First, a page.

As I wrote several years ago, “These ladies (the women who attend the convention) may be in it for a good time and believe that they have every right to behave in this fashion. They do; it’s a free country. But think about it; as women, we are consistently complaining about how we are portrayed in the media and within society, especially as we age. If this is the case, why are we spending thousands of dollars to literally sculpt ourselves into charactertures of our better selves?
These’ cougars in training’? They may be giving their older ‘role models’ a run for their money one day, merely because they are doing it the right way and the way that our sisters fought to have it done: they are keeping it real and self-respectful, taking care of themselves and listening to their hearts.
So why do we need to make fun? They are doing everything right, aren’t they? And in some respects, they are demonstrating that self love is a helluvalot more attractive than inches of foundation, a lip plumper and a few nips and tucks.
Truly… before we start proclaiming that these girls are learning how to pimp their hides, shouldn’t be step back and applaud them?. There’s nothing wrong with dating a younger man (or woman). Why don’t we take a page from their playbooks and keep the predator at bay where she belongs.Read More
Every now and then, a post deserves a second viewing. This week, I’m bursting the bubble again on vintage advertising. Nothing like an upper for the mid-week blues, right?
“In the severe depressions of the menopause, marked by apathy and psychomotor retardation…”just use a bennie. You’ll be speeding through your day in no time! (And will probably lose that extra weight too!)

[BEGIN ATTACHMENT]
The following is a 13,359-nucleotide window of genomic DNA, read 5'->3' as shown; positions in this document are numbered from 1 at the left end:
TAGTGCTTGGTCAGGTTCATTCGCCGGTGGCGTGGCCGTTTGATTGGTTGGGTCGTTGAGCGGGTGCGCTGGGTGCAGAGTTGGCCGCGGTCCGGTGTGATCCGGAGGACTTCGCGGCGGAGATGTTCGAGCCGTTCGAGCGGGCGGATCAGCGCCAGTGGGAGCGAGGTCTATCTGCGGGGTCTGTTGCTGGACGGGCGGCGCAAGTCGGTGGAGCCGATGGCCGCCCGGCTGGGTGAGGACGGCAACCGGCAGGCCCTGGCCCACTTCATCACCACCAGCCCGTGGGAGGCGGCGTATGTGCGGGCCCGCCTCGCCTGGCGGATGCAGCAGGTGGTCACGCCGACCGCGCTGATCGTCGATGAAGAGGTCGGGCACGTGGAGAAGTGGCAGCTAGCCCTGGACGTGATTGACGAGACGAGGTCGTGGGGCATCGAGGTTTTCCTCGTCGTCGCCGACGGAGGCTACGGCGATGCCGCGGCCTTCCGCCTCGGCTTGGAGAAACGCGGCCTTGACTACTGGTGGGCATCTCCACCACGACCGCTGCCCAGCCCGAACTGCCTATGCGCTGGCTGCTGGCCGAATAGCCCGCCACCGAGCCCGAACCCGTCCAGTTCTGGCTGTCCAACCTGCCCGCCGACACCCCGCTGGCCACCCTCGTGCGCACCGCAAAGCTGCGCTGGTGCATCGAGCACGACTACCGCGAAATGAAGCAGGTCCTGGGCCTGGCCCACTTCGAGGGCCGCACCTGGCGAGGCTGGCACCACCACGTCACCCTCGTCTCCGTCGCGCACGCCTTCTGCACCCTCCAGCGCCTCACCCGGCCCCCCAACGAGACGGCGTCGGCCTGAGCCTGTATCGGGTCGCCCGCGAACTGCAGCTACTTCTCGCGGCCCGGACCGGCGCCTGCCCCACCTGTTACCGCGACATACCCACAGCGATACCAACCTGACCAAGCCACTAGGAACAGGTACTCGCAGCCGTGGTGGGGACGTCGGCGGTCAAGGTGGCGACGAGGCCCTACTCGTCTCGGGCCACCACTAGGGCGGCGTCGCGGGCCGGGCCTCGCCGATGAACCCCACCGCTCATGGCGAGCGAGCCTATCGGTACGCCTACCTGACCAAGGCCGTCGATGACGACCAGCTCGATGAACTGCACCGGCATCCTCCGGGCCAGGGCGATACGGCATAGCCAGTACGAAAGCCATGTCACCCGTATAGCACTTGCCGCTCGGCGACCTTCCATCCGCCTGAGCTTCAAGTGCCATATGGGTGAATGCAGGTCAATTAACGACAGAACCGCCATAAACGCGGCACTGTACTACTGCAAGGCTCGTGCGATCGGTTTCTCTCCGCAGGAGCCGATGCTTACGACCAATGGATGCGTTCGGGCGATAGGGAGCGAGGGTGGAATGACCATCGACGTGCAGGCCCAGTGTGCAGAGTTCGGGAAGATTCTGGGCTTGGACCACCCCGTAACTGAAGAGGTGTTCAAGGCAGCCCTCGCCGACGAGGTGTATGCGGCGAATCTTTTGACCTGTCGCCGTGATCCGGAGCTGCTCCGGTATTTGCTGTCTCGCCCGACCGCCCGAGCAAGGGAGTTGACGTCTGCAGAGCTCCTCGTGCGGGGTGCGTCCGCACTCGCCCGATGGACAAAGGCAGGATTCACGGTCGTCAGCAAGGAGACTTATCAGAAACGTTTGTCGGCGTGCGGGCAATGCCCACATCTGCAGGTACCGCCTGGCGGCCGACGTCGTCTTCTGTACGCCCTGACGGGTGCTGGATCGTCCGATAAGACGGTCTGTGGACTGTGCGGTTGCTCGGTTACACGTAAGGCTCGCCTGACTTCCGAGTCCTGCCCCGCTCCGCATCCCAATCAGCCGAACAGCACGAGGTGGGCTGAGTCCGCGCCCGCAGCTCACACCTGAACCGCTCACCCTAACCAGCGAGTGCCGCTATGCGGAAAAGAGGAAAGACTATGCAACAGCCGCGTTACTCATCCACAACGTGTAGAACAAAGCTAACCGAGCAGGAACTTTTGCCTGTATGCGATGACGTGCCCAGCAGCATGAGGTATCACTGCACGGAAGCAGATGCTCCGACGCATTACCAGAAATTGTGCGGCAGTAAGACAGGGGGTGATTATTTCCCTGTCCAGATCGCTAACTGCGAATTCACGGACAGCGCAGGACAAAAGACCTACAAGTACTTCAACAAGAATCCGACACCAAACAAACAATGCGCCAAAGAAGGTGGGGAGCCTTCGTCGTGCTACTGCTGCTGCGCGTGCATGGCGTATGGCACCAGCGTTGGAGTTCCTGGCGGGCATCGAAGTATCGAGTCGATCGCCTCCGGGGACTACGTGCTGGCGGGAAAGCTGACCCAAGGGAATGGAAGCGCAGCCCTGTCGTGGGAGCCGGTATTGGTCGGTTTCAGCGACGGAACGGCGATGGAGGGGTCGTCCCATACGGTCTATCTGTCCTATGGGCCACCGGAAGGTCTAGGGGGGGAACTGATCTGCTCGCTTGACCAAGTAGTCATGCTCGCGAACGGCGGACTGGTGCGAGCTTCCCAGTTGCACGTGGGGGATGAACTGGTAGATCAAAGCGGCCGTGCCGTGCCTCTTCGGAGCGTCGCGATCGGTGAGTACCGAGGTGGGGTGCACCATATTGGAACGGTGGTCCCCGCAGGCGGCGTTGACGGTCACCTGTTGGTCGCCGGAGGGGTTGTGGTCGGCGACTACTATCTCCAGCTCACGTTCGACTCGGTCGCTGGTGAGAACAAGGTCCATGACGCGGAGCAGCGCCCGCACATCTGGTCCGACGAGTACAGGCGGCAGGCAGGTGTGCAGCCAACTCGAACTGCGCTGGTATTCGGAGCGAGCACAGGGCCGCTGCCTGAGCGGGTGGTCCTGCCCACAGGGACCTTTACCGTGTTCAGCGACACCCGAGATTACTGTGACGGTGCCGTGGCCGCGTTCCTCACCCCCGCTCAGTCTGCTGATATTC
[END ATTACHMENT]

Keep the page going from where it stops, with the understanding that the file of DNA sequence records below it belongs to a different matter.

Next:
Really! What WERE they thinking?!Read More
I was planning on giving life to an old post today. I updated it and saved it, knowing full well that my professional life outside of this blog required me to be showered, dressed and out the door at 4:45 am.
When I went to “publish” before walking out, I discovered that the site was down. And now that I am happily ensconced on Amtrak, I have learned that the site is up, but that the post has vanished.
Best. Laid. Plans?
And so, I leave you on this Wednesday to ponder until I return to my desktop and find it.
The only Bubble I will be busting today is my own.Read More
I have been intrigued by whole body vibration (WBV) for a few years now. If you’ve caught earlier posts, you’ll recall that whole body vibration was developed in India and then passed onto the Greeks to improve overall functioning. More recently, it was used by the Russians to rehabilitate astronauts who may have lost muscle and bone mass during space missions. Now, however, it’s embraced by many sports medicine clinics and fitness facilities and gaining widespread popularity as strategy for improving leg muscle strength (and by default, balance and mobility) among adults as they age.